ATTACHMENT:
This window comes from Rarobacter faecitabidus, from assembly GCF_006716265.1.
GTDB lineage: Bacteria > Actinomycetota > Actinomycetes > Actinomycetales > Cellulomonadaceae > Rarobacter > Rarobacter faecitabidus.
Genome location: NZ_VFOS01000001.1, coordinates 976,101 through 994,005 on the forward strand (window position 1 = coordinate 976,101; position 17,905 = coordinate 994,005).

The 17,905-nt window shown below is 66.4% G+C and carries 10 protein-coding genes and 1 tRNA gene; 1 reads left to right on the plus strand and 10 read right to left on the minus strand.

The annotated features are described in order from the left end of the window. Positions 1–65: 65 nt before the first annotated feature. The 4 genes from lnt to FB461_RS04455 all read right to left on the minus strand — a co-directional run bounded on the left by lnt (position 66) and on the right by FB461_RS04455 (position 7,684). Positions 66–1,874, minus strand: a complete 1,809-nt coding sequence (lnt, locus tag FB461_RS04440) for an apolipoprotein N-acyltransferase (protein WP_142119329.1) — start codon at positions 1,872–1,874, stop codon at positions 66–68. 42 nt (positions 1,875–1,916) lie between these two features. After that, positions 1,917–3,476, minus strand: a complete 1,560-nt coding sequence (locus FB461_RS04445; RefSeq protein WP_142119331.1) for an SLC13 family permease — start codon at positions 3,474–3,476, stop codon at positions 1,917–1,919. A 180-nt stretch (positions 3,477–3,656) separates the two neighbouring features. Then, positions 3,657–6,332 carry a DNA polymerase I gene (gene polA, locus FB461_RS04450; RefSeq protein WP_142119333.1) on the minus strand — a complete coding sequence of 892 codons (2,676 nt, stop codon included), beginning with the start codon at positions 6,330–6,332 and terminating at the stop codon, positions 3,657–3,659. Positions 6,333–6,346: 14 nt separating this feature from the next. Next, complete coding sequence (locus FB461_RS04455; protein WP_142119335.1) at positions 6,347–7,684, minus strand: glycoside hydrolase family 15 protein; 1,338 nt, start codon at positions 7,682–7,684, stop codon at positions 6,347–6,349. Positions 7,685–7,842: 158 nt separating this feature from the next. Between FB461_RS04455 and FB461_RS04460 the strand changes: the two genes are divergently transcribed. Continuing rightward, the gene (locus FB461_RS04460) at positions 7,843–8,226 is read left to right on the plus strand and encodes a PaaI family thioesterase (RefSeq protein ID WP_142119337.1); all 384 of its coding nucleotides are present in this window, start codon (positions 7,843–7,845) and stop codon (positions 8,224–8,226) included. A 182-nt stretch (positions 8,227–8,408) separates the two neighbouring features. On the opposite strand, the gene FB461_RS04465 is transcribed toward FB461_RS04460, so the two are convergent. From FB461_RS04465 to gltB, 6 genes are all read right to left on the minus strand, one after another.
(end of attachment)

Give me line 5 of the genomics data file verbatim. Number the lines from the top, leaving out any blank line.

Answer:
The annotated features are described in order from the left end of the window. Positions 1–65: 65 nt before the first annotated feature. The 4 genes from lnt to FB461_RS04455 all read right to left on the minus strand — a co-directional run bounded on the left by lnt (position 66) and on the right by FB461_RS04455 (position 7,684). Positions 66–1,874, minus strand: a complete 1,809-nt coding sequence (lnt, locus tag FB461_RS04440) for an apolipoprotein N-acyltransferase (protein WP_142119329.1) — start codon at positions 1,872–1,874, stop codon at positions 66–68. 42 nt (positions 1,875–1,916) lie between these two features. After that, positions 1,917–3,476, minus strand: a complete 1,560-nt coding sequence (locus FB461_RS04445; RefSeq protein WP_142119331.1) for an SLC13 family permease — start codon at positions 3,474–3,476, stop codon at positions 1,917–1,919. A 180-nt stretch (positions 3,477–3,656) separates the two neighbouring features. Then, positions 3,657–6,332 carry a DNA polymerase I gene (gene polA, locus FB461_RS04450; RefSeq protein WP_142119333.1) on the minus strand — a complete coding sequence of 892 codons (2,676 nt, stop codon included), beginning with the start codon at positions 6,330–6,332 and terminating at the stop codon, positions 3,657–3,659. Positions 6,333–6,346: 14 nt separating this feature from the next. Next, complete coding sequence (locus FB461_RS04455; protein WP_142119335.1) at positions 6,347–7,684, minus strand: glycoside hydrolase family 15 protein; 1,338 nt, start codon at positions 7,682–7,684, stop codon at positions 6,347–6,349. Positions 7,685–7,842: 158 nt separating this feature from the next. Between FB461_RS04455 and FB461_RS04460 the strand changes: the two genes are divergently transcribed. Continuing rightward, the gene (locus FB461_RS04460) at positions 7,843–8,226 is read left to right on the plus strand and encodes a PaaI family thioesterase (RefSeq protein ID WP_142119337.1); all 384 of its coding nucleotides are present in this window, start codon (positions 7,843–7,845) and stop codon (positions 8,224–8,226) included. A 182-nt stretch (positions 8,227–8,408) separates the two neighbouring features. On the opposite strand, the gene FB461_RS04465 is transcribed toward FB461_RS04460, so the two are convergent. From FB461_RS04465 to gltB, 6 genes are all read right to left on the minus strand, one after another.